When Native American Russell Means died today, he left a legacy of activism and achievement that will be hard, if not impossible, for anyone in the American Indian community to ever match or exceed.
Ironically, Means, a political firebrand of the 1970's and native of South Dakota, died just one day after another South Dakota political activist from the 1970's - George McGovern.   Both men passed away in their home state.

Means, who was born on the Pine Ridge Indian Reservation, moved to the San Francisco area with his family at a young age.   In 1964 he and his father were part of the group that took over Alcatraz Island, a highly publicized protest that helped focus the nation's attention on the plight of its indigenous citizens.  Means was at the center of several Indian protests during the seventies.   He was in the group that seized the Mayflower II in Boston on Thanksgiving Day in 1970.   Soon after that he was involved in the take-over of Mount Rushmore - a federal monument.

Russell Means became active in the American Indian Movement (AIM).   In 1972 he was part of AIM's takeover of the Bureau of Indian Affairs building in Washington, DC, an event which resulted in the destruction of property and many government documents.  The following year he was a spokesman for the biggest Indian protest of the era - the occupation of Wounded Knee.

The activist got involved in politics and ran for President of the Oglala Sioux Nation twice - 1974 and 2004, losing both times.   In 1988 he ran for the Libertarian Party's nomination for President and came in second to Congressman Ron Paul.

Means turned to acting in 1992 when he landed a role as an Indian chief in the movie, The Last of the Mohicans.  Over the next two decades he was involved in several film projects.

He left behind a widow, Pearl Means, four ex-wives, and ten children.

The 1960's and 1970's were a different time - a period in our nation's history when people displayed the courage to criticize their government if they perceived it to be on a wrong course, and had the courage to step forward and fight for change.  Russell Means, like George McGovern, stood tall for ideals that were truly American and fought to make America a better place for us all.  Means and McGovern both had positive impacts on history, and they will both be sorely missed.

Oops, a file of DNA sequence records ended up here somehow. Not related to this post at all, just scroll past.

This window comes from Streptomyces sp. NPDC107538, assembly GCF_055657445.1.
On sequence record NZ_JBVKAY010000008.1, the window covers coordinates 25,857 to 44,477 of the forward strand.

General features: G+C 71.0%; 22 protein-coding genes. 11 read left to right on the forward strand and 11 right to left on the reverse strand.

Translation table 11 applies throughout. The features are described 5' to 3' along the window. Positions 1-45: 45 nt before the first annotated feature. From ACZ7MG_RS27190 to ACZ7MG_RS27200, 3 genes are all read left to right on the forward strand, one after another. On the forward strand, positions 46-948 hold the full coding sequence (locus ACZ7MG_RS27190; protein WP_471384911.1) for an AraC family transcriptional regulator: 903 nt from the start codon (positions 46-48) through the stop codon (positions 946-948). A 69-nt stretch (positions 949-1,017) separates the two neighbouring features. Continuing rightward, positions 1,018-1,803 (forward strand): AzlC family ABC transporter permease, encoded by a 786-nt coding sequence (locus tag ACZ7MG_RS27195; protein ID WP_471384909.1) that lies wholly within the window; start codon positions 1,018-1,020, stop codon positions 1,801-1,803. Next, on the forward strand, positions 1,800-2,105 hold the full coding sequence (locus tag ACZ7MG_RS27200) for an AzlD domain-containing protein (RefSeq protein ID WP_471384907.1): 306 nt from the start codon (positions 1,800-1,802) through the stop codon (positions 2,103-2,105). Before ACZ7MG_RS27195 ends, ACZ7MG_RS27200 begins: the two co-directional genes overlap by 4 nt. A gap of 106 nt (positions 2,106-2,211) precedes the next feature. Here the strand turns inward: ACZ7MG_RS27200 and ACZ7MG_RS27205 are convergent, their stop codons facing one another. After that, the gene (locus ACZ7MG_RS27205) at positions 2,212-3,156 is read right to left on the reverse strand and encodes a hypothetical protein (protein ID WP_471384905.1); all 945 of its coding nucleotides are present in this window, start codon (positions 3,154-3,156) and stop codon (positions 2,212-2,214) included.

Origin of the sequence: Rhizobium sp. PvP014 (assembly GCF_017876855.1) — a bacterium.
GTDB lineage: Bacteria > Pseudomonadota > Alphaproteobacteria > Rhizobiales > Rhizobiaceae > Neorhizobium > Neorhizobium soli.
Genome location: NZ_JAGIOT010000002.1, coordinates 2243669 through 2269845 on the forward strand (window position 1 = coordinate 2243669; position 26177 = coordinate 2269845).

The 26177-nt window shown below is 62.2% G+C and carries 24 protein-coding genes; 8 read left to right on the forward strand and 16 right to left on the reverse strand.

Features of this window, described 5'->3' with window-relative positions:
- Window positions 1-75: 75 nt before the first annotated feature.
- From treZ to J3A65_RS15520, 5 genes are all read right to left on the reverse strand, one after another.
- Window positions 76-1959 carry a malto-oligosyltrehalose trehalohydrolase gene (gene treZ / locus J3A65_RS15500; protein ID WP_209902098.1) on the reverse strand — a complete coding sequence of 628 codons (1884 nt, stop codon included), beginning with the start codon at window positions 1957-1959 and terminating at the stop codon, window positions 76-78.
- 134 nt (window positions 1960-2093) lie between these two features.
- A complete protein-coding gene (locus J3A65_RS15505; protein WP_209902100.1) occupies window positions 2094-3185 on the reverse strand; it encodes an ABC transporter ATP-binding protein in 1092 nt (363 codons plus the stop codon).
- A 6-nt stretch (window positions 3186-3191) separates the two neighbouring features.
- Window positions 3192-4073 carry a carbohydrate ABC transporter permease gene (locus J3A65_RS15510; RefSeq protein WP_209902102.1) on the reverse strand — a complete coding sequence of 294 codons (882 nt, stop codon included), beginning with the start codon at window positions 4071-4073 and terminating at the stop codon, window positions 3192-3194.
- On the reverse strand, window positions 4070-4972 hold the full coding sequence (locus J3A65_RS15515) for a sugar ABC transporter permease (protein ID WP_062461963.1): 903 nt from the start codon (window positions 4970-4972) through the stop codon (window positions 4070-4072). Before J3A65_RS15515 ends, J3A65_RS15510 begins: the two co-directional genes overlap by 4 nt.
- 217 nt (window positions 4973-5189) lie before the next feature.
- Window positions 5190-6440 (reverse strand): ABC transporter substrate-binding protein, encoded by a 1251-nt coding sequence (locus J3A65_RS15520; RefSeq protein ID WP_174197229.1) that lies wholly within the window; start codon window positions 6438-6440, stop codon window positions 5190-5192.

Sunday, October 21, 2012

He Ain't Illegal, He's My Brother

by Pa Rock
Citizen Journalist

There has been some controversy this week over the continued use of the term "illegal  immigrant" by the Associated Press and the New York Times.   Some are arguing that the term is dehumanizing and characterizes the person as being "illegal" rather that the act that the person may or may not have committed.  The argument is that people aren't "illegal," though their actions may be.

Tom Kent, the deputy managing editor for standards and production for the Associated Press, reviewed the use of the term "illegal immigrant" in response to calls for his organization to drop its usage.  Kent tried to minimize the dehumanizing aspect by noting that the AP routinely refers to "illegal loggers," "illegal miners,' and "illegal vendors."  His logic was:  we call everyone illegal, so what's the big deal?

The fact checkers went to work and found out that Kent was implying an equivalency that didn't exist.  The AP had used the term "illegal logger" 69 times in the past year, "illegal miner" 9 times, and "illegal vendor" exactly twice.  But the term "illegal immigrant" appeared over 3,000 times in AP articles during that same period of time.

The Associated Press has recently given its reporters the option of referring to these individuals as "living in the country without legal permission."

An NPR radio personality suggested that the New York Times might be using the term "illegal immigrant" because the venerable newspaper is under-represented by Hispanic reporters.    It turns out that just four percent of the New York Times staff are Hispanic - in a city where 29 percent of the population is Hispanic.  The tired, Old Gray Lady has no current plans to drop the use of the derogatory term.

Some are saying that the use of "illegal immigrant" is a generational thing.  The country's top twenty college newspapers (as rated by the Princeton Review), consider the description as "outdated" and do not use it in their publications.  A person associated with one college newspaper noted that it took older Americans much longer to quit using the "N-word" in referring to black people than it did for young people to jettison that offensive term.

Fox News may be beyond redemption, but surely we can expect better from the Associated Press and the New York Times.

People are people.  They are neither legal or illegal, but some are certainly kinder and more tolerant than others.    It's refreshing to know that our young people have apparently gotten the memo.

Saturday, October 20, 2012

Through the Political Looking Glass Darkly

by Pa Rock
Citizen Journalist

Three things, all related to politics, have recently caused me to do a double-take, and then to smile.  First, The Onion has come out with its presidential endorsement, and, as befits one of our nation's premier humor newspaper (that masquerades as a legitimate news source), The Onion went beyond the major party nominees and came up with an oldie, but definitely not a goody, for their presidential pick. The Onion has endorsed John Edwards!

Somehow, I think that Shakespeare would have loved John Edwards, too.